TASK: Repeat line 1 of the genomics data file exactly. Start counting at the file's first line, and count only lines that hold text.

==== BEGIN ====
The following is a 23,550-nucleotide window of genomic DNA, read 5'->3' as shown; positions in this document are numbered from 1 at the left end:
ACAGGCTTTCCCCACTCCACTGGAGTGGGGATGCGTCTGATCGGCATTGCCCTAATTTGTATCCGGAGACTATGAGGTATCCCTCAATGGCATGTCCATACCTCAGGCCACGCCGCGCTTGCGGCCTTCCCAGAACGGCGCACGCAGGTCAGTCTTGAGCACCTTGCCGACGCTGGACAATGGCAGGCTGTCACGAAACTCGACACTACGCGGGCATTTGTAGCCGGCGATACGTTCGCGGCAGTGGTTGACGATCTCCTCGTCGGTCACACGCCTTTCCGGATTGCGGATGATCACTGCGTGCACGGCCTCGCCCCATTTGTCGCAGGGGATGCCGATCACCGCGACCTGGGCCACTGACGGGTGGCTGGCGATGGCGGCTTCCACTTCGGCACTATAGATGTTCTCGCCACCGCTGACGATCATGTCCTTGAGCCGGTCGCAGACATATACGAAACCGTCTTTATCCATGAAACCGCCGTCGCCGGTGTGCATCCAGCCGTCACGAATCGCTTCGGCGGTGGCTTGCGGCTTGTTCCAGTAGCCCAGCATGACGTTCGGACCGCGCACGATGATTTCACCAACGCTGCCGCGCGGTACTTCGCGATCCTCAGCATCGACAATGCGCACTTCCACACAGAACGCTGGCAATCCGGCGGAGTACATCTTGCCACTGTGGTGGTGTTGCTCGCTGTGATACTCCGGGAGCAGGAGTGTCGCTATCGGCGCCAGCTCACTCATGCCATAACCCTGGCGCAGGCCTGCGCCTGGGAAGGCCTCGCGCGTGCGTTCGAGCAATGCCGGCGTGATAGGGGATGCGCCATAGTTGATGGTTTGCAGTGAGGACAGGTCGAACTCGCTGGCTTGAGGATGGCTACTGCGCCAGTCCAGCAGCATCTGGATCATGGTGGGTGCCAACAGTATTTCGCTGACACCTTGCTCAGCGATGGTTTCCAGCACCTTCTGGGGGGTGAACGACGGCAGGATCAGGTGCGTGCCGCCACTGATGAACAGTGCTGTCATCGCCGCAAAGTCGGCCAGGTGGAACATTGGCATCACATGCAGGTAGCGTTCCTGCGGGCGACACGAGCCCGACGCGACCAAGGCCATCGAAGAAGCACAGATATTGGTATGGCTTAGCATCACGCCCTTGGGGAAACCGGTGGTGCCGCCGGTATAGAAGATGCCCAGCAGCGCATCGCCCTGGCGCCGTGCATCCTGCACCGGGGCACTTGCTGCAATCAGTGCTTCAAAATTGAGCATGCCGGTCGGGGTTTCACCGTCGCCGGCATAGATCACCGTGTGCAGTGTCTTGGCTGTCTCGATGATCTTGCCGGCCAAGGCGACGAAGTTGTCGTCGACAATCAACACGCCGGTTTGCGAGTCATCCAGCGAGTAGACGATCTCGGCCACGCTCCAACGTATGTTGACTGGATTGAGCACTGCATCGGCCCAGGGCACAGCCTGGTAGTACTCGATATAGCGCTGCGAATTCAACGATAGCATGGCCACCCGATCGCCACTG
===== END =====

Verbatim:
The following is a 23,550-nucleotide window of genomic DNA, read 5'->3' as shown; positions in this document are numbered from 1 at the left end: